Enter Myles Turner. The Pacers’ center dominated the paint throughout, finishing with 12 rebounds and five blocks. Oubre’s dribble brought Turner his way, but on the pass, the mobile big man quickly shifted across the paint. Morris created space and lofted a half-hook. Turner’s wingspan, on display with ferocity all night, altered the shot.

Oubre thought it might. Standing alone and with a clear path to the basket, the sleek forward made his move. Quick and light steps positioned out front if a miss bounced his way. It did.

“Myles is a great rim protector," said Oubre. "I just figured that since he’s been altering shots all game. I’d at least jump to give myself a chance to follow it up.”

Morris’s banked shot went short off the glass, sending the ball off the front of the rim. Oubre read the carom’s angle like geometry major. He rose with ease and hammered dunk the miss with two hands.

“Perfect timing, the stars aligned.”

Then the personality popped.

Before Oubre touched back down, the smile began to form. He stuck the landing like a 6-foot-7 Kerri Strug, though with two good ankles. As the grin enveloped his face and Oubre looked out into the crowd of non-well-wishers, both hands attached to his hips, forming a perfect pair of isosceles triangles.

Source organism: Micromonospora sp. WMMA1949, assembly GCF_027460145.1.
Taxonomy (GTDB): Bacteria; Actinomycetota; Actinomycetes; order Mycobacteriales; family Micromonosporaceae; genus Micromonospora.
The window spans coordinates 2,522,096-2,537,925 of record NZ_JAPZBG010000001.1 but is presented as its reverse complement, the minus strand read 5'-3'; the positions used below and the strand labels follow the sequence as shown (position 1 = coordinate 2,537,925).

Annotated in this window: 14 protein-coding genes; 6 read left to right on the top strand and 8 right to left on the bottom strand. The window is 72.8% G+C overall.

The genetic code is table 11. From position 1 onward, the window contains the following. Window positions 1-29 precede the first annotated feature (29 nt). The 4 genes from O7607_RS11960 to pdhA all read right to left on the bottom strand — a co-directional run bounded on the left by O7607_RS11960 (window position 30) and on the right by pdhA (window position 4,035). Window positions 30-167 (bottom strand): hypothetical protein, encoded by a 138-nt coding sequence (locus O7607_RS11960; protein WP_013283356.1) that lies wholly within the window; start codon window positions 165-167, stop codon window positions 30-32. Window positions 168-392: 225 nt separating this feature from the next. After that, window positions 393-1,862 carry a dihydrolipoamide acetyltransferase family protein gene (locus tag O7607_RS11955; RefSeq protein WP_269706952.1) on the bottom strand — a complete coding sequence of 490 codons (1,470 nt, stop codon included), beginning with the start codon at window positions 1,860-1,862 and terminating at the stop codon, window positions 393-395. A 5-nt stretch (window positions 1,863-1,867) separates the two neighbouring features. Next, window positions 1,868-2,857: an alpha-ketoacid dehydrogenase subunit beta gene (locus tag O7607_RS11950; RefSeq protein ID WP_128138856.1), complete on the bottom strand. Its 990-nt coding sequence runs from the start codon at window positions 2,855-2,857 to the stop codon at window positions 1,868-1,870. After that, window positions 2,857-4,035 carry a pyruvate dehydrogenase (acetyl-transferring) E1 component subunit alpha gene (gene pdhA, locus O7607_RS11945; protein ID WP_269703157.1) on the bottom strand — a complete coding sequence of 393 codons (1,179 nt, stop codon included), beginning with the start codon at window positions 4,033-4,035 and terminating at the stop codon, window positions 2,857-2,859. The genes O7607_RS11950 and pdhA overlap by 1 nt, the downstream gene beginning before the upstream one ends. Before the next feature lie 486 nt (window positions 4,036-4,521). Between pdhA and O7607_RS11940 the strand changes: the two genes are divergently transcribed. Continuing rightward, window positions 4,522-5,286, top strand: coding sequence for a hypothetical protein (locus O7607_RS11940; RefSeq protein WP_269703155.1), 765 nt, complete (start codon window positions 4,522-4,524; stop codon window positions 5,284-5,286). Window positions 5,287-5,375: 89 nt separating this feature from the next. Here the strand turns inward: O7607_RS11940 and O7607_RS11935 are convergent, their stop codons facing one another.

Oubre: “The pose was just me having fun. Their fans was talking crazy [expletive] though. I was just smiling at them the whole game.”

Just posing would have put a nice capper on the high-rising moment. Ever the showman, Oubre added a final flourish.

As the megawatt smiled remained, he went with a full head nod toward the crowd. He knew what they witnessed and that they didn’t love it. Regardless, they had to appreciate the style and let them know he felt the same.

“I don’t really look around when I’m playing," said Oubre. "It was really just because the fans didn’t want us to do good.

“I just have a lot of personality, you know? It was a good time, man.”

Oubre’s highlight reel includes a new entry. Such moments wow fans and keep scouts intrigued. If only Oubre could hone the rest of his game, they think. He’s shooting under 30 percent on 3-pointers since January. His shot selection and struggles with team defensive concepts cause exasperation.

Some team might fall in lust regardless and offer the 2015 first-round pick a hefty contract when he hits restricted free agency this coming summer. The Wizards can match any offer. Considering their salary cap concerns and Oubre’s uncertain trajectory, they might not.

Oubre wants more and says he works to improve his game daily while pushing free agency thoughts aside.

“Just getting better every day. Just taking it one day at a time, trying to live in the moment,” Oubre said. “Not necessarily looking at the future because the future will happen if I take care of now. Today I got better. Tomorrow is a new game, a new opportunity.”

Tomorrow comes Wednesday when the Wizards host the rival Boston Celtics.

“The Celtics have a lot of guys who are talented basketball players, and I’m a competitor,” Oubre said. “I’m looking forward to going to play against them.”

When it comes to the entertaining Oubre, even those head-scratching doubters probably feel the same.